This is so old. I don’t even remember when I finished the first draft. Anyway, it’s a rant and it reads like a rant. Sorry I can’t smooth down my edges this time.
One of the wildest aspects of White Feminism ™ in fandom, media/pop culture criticism, etc… is the way these White Feminists™ – who are not always white or women but are always in service of feminism that privileges white women – refuse to acknowledge the difference between “I like this because it’s good” and “this is good because I like it”.
Too many people think that because they like something as a marginalized (usually white) person – an idol group, a movie, a pairing, a character – that that thing is automatically good, empowering, and feminist. They don’t engage with critical reviews of the work – in any sense – to get a sense of what they can bring to the table or what the thing does in general, not just for themselves as the consumer.
And if they dislike something? There’s nothing you can do to change their mind. It’s eternally Bad, Fucked Up, and the dreaded “Problematic” even if they’d only read a summary of the thing on Wikipedia or gotten their knowledge of a person secondhand from people who also hate the person. (Hello to my anti fandom!)
This morning I woke up to see
that Amber Liu (formerly a part of SM’s f(x), a popular South Korean
girl group) was trending on Twitter due to her apology for something that she’d
said. The apology in question was for well… antiblackness. Turns out, that
when Amber went on Just Kidding News – a satirical news show on YouTube – last
week, she brought some internalized antiblackness along with her for the ride.
On the show, Amber was one of several people reacting to a video of a man in California, Steve Foster, responding with anger after being accosted by police officers because he was eating a sandwich on a train station’s platform. In the now private JKN video, Amber said that guy being accosted “just fucking deserved it” because police officers (automatically or inherently) deserved respect.
Normally, I keep my saltiest thoughts to twitter or my Dreamwidth account. It’s better for all of us.
However, this salty thought is part of a currently shelved follow-up to my What Fandom Racism Looks Like article on Beige Blank Slates and I figured… “Why Not”.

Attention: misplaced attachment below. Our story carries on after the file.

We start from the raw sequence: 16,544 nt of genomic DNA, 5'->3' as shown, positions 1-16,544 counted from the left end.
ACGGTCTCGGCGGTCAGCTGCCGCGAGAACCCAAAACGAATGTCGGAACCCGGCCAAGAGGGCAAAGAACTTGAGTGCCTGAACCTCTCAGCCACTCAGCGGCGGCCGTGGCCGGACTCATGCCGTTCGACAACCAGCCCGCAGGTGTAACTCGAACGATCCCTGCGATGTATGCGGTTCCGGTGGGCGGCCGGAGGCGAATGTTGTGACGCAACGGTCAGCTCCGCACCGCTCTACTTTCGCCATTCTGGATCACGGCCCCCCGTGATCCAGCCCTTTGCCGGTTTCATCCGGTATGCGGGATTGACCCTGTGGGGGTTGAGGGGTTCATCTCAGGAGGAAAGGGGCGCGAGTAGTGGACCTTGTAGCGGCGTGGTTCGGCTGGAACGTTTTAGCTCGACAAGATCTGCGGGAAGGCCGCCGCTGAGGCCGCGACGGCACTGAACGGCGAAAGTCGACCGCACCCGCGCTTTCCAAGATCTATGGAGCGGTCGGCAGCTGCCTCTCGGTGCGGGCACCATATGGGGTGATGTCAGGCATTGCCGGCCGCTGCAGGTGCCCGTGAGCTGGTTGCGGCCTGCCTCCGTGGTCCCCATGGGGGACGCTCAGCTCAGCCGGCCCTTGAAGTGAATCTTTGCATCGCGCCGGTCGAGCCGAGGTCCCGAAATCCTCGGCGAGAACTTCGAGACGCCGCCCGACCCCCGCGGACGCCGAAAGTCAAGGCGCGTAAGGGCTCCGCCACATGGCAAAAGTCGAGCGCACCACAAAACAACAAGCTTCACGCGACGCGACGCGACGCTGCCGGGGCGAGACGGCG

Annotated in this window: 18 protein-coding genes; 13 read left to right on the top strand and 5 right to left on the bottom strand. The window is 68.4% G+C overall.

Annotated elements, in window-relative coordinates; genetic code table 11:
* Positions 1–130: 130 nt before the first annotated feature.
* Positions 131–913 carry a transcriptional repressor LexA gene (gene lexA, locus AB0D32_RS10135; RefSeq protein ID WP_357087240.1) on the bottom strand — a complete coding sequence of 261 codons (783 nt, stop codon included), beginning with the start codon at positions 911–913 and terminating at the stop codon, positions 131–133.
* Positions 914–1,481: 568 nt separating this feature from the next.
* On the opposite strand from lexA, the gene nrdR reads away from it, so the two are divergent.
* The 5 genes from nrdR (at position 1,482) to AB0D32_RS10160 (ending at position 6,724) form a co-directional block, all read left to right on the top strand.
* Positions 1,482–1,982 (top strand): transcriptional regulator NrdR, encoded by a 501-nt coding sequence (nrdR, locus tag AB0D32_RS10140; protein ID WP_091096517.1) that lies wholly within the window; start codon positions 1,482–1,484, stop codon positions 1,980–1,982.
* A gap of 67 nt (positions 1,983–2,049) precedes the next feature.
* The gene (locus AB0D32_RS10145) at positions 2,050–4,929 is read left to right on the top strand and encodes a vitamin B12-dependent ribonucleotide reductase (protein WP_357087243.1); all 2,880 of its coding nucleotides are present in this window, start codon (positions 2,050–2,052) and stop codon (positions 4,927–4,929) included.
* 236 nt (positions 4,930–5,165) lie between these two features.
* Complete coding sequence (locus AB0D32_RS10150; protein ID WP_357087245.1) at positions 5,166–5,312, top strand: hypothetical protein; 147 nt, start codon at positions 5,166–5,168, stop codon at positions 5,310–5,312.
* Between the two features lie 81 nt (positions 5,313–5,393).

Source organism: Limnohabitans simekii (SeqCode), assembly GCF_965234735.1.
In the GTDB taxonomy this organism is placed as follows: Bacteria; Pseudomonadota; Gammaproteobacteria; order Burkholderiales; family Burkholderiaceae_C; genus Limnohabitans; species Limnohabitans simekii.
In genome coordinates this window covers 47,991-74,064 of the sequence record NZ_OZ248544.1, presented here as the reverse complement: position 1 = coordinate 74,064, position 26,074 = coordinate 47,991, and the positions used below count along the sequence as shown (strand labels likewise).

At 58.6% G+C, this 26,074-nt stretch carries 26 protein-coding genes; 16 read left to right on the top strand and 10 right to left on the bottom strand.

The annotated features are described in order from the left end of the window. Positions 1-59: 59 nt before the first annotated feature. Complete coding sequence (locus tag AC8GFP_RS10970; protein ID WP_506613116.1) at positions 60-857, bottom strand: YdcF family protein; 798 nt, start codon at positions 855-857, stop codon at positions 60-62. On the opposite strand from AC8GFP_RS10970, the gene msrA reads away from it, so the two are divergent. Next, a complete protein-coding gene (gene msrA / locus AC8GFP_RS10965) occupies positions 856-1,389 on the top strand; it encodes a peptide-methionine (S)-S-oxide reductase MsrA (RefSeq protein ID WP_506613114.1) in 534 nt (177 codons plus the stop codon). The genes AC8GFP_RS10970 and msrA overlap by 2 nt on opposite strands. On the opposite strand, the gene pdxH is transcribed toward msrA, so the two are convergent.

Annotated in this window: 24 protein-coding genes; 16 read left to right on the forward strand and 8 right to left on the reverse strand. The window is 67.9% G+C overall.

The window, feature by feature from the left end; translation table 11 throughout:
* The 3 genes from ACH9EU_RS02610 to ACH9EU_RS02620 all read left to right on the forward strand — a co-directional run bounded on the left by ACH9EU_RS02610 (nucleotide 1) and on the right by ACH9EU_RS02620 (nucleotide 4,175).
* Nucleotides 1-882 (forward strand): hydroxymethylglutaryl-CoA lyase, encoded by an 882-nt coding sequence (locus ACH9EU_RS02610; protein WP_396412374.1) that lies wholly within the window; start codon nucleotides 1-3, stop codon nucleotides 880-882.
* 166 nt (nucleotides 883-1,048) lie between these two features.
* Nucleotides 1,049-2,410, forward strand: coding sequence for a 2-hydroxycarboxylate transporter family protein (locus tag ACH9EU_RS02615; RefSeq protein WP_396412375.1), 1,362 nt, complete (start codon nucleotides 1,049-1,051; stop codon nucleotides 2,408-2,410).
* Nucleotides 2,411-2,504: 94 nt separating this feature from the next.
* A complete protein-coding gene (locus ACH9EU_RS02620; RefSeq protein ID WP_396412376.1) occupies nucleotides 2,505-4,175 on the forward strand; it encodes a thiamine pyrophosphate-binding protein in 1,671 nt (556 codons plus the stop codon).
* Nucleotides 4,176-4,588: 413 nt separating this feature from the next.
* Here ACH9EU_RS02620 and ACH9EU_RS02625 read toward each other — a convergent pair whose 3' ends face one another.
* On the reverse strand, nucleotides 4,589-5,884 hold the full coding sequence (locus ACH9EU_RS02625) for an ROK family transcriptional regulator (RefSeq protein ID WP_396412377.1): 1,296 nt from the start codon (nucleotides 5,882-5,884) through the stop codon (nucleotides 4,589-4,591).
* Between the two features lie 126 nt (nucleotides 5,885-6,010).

So, have at it, friends and folks:
Attraction is supposed to be subjective.
This subjectiveness, in fandom, is used to say that attraction and desire can’t be connected to or criticized for on the grounds of morals or politics as if Black people weren’t legally prohibited from marrying outside of our race until the 60s and as if people of color aren’t seen as inviable partners to most white people.
Sometimes, when I look at the fandom darlings that fandom loves – the dark/light haired go-to duos like Aziraphale/Crowley (Good Omens), Merlin/Arthur (Merlin), and Hux/Kylo (Star Wars) – I genuinely question what I’m seeing and how subjective attraction is.
Across multiple Western slash fandoms, when you look at what gets popular and what characters just get the fans a-thirsting one thing stands out to me about their attractiveness –
The most attractive/appealing thing about these guys – or the thing fandom actually finds integral to their adoration – really is their whiteness.
Grossman’s Vanity Fair article is… alright. It doesn’t really focus on Finn, but I gave up on folks remembering that Finn was supposed to be the male hero of the franchise – and just as heroic as Rey – back when The Last Jedi came out.
In the article, there’s a particularly stunning photograph of John Boyega’s Finn and newcomer Naomi Ackie’s Jannah sitting astride a pair of orbaks – an equine adjacent species new to audiences. It’s an iconic photo as well because Jannah is only the third Black female character with dialogue in the franchise – and the first to be in a main trilogy – and this is the first time that the Star Wars franchise has had two Black characters interacting like this.